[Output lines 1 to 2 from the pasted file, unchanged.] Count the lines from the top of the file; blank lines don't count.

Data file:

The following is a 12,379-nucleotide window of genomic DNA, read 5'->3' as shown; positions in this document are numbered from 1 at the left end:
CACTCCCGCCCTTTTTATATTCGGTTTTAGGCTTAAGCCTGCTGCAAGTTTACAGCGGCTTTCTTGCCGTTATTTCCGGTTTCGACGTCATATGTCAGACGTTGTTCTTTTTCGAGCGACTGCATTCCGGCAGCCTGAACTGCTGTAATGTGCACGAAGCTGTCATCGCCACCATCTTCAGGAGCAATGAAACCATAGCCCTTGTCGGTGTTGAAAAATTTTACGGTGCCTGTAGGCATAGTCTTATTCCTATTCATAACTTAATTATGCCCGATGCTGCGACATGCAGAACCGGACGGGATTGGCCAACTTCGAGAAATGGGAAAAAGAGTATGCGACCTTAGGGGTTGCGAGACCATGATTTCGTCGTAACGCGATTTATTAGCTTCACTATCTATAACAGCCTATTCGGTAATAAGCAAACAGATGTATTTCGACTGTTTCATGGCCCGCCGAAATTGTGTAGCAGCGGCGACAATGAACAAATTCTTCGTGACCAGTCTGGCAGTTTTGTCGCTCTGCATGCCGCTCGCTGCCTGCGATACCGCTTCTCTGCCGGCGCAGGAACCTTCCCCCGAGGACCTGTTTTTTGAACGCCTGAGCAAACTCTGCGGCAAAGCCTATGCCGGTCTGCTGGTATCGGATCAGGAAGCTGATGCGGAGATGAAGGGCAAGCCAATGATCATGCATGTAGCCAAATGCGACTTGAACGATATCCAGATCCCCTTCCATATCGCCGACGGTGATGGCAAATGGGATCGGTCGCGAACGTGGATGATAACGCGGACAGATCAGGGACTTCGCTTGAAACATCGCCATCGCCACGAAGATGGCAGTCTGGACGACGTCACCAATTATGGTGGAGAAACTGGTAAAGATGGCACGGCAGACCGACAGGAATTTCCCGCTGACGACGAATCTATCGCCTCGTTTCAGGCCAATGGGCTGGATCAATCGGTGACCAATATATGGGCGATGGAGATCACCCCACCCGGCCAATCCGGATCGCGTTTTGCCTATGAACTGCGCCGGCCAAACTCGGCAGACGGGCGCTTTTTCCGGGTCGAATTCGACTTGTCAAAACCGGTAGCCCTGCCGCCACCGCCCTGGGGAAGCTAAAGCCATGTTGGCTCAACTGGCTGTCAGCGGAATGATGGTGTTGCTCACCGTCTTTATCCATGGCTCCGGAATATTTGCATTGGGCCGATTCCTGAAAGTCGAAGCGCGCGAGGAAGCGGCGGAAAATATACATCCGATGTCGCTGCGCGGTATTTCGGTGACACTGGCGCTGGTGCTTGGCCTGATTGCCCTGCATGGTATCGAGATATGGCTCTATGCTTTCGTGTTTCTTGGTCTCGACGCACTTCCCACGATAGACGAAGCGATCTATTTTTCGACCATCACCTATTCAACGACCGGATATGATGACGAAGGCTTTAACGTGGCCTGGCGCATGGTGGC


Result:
The following is a 12,379-nucleotide window of genomic DNA, read 5'->3' as shown; positions in this document are numbered from 1 at the left end:
CACTCCCGCCCTTTTTATATTCGGTTTTAGGCTTAAGCCTGCTGCAAGTTTACAGCGGCTTTCTTGCCGTTATTTCCGGTTTCGACGTCATATGTCAGACGTTGTTCTTTTTCGAGCGACTGCATTCCGGCAGCCTGAACTGCTGTAATGTGCACGAAGCTGTCATCGCCACCATCTTCAGGAGCAATGAAACCATAGCCCTTGTCGGTGTTGAAAAATTTTACGGTGCCTGTAGGCATAGTCTTATTCCTATTCATAACTTAATTATGCCCGATGCTGCGACATGCAGAACCGGACGGGATTGGCCAACTTCGAGAAATGGGAAAAAGAGTATGCGACCTTAGGGGTTGCGAGACCATGATTTCGTCGTAACGCGATTTATTAGCTTCACTATCTATAACAGCCTATTCGGTAATAAGCAAACAGATGTATTTCGACTGTTTCATGGCCCGCCGAAATTGTGTAGCAGCGGCGACAATGAACAAATTCTTCGTGACCAGTCTGGCAGTTTTGTCGCTCTGCATGCCGCTCGCTGCCTGCGATACCGCTTCTCTGCCGGCGCAGGAACCTTCCCCCGAGGACCTGTTTTTTGAACGCCTGAGCAAACTCTGCGGCAAAGCCTATGCCGGTCTGCTGGTATCGGATCAGGAAGCTGATGCGGAGATGAAGGGCAAGCCAATGATCATGCATGTAGCCAAATGCGACTTGAACGATATCCAGATCCCCTTCCATATCGCCGACGGTGATGGCAAATGGGATCGGTCGCGAACGTGGATGATAACGCGGACAGATCAGGGACTTCGCTTGAAACATCGCCATCGCCACGAAGATGGCAGTCTGGACGACGTCACCAATTATGGTGGAGAAACTGGTAAAGATGGCACGGCAGACCGACAGGAATTTCCCGCTGACGACGAATCTATCGCCTCGTTTCAGGCCAATGGGCTGGATCAATCGGTGACCAATATATGGGCGATGGAGATCACCCCACCCGGCCAATCCGGATCGCGTTTTGCCTATGAACTGCGCCGGCCAAACTCGGCAGACGGGCGCTTTTTCCGGGTCGAATTCGACTTGTCAAAACCGGTAGCCCTGCCGCCACCGCCCTGGGGAAGCTAAAGCCATGTTGGCTCAACTGGCTGTCAGCGGAATGATGGTGTTGCTCACCGTCTTTATCCATGGCTCCGGAATATTTGCATTGGGCCGATTCCTGAAAGTCGAAGCGCGCGAGGAAGCGGCGGAAAATATACATCCGATGTCGCTGCGCGGTATTTCGGTGACACTGGCGCTGGTGCTTGGCCTGATTGCCCTGCATGGTATCGAGATATGGCTCTATGCTTTCGTGTTTCTTGGTCTCGACGCACTTCCCACGATAGACGAAGCGATCTATTTTTCGACCATCACCTATTCAACGACCGGATATGATGACGAAGGCTTTAACGTGGCCTGGCGCATGGTGGC